The international Cell Senescence association (ICSA) held a four-day conférence at the Institut Pasteur in Paris. Some giants in the world of anti-aging science were there such as Judith Campisi and Manuel Serrano, and some giant results where presented. For example, Manuel Serrano showed how transient yamanaka factors in vivo induce partial reprogramming and regeneration of tissues: How to make young tissues from old ones without surgery! The technique is not fine tuned yet but carries promise of a potential reversal of aging soon. He also showed how after tumors are irradiated and become senescent a new nanoparticle delivery system is able to selectively destroy tumors. Judith Campisi noted that it is not all about senescent cells however, the lack of skin stem cells with aging for exemple indicate that even if cancer and aging were to a substantial extent soon treated with such approaches, other work would remain.
Some of the other work presented showed that cell senescence has multiple factors, so it is not always simply a question of aiming to remove them all from the body. For example the presence of senescent cells may have beneficial effects at particular times, notably in tumour suppression and wound healing. However it is the persistant accumulation of senescent cells in the body that is understood to contribute to pathologies of aging. It was also noted that in some organs like the brain, many of the cells in an older person are senescent, so simply removing them all in that case may not be a solution, as the organ may not be functional without them. Care needs therefore to be taken in working out the best potential therapeutic approaches.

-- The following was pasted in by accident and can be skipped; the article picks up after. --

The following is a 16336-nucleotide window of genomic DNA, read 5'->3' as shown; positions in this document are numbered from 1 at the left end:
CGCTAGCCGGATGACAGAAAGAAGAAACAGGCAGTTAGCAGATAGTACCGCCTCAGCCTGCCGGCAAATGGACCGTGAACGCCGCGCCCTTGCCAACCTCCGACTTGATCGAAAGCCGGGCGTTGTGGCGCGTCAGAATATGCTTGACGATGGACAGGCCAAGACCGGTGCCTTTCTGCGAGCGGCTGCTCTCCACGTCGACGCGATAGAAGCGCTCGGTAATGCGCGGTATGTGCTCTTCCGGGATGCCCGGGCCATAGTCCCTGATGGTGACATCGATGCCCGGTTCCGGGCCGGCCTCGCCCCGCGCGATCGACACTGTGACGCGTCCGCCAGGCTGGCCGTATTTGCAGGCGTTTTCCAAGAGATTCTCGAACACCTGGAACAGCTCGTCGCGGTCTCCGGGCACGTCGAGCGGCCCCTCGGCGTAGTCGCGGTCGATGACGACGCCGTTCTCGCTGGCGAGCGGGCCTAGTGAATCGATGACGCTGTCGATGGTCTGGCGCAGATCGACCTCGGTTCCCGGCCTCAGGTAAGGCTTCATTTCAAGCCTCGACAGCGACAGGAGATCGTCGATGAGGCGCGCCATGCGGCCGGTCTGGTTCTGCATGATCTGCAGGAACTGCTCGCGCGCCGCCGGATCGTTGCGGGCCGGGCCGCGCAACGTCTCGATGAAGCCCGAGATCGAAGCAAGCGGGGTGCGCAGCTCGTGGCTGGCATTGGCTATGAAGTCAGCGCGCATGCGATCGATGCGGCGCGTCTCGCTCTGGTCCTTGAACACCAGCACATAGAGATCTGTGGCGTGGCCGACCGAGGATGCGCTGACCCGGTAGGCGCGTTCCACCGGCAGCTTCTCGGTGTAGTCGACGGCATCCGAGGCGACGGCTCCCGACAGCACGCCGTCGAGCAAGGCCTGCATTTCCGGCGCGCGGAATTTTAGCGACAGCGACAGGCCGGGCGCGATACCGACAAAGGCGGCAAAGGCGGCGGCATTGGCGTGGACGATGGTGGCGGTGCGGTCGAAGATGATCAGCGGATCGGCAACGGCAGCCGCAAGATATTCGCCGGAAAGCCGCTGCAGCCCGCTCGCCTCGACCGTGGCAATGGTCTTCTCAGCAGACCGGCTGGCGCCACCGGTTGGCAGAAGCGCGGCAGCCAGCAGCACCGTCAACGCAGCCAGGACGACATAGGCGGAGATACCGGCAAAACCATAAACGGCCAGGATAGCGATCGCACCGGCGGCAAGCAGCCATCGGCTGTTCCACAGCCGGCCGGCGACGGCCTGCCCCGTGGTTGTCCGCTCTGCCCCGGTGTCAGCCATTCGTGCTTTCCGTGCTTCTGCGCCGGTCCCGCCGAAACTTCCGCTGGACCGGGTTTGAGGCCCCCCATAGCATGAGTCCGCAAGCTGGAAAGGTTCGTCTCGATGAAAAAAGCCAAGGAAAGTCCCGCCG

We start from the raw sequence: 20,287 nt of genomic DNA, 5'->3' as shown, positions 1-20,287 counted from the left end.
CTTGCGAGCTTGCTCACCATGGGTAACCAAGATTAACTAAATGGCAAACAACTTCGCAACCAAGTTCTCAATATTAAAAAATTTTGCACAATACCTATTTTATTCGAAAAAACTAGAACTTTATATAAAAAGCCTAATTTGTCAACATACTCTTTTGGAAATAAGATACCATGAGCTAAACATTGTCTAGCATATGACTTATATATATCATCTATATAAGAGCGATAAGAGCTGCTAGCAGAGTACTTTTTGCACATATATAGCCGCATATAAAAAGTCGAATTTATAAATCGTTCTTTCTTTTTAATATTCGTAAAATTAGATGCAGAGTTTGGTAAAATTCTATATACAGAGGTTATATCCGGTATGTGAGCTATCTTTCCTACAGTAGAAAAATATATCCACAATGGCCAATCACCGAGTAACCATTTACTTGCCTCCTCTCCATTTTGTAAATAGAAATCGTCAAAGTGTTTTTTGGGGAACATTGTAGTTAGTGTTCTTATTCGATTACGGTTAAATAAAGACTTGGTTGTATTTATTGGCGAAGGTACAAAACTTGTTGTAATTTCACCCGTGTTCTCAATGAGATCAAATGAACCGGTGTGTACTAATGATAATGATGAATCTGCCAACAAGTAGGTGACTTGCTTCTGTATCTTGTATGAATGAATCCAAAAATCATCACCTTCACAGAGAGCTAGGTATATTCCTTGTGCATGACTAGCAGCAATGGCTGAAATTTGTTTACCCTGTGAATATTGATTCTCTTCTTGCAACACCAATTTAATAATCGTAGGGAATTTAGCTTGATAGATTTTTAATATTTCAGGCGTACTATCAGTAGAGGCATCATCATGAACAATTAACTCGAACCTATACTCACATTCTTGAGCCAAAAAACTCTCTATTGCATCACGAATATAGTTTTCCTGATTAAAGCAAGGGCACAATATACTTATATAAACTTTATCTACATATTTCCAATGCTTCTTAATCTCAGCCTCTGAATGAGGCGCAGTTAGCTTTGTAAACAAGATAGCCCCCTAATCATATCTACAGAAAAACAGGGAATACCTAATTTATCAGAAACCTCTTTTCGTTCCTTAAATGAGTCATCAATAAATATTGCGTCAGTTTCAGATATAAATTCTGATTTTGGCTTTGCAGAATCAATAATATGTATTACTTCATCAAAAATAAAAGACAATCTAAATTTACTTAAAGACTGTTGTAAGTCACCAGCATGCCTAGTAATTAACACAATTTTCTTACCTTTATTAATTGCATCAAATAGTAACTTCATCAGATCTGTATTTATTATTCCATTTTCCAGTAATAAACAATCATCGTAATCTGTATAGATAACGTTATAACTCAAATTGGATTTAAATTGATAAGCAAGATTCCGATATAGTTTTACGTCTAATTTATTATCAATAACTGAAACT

There were about 250 researchers in the room. The International Longevity Alliance was presented, here are the slides:
Everyone was invited to join a walk through Paris organised by the ILA on Saturday. Many answered that they were leaving before (the walk represented a fifth day that was only decided on during the conference) but they were supportive of volunteers willing to help researchers and doing lobbying or advocacy.
The event also included a well-attended session open to the public at the end of the final day in which a panel of some of the speakers from the conference, chaired by Oliver Bischoff, answered questions asked by the audience in both English and French. It opened with a talk by Eric Gilson of Ircan in Nice, France, who presented some basic information about the significance of senescent cells on both cancer and aging.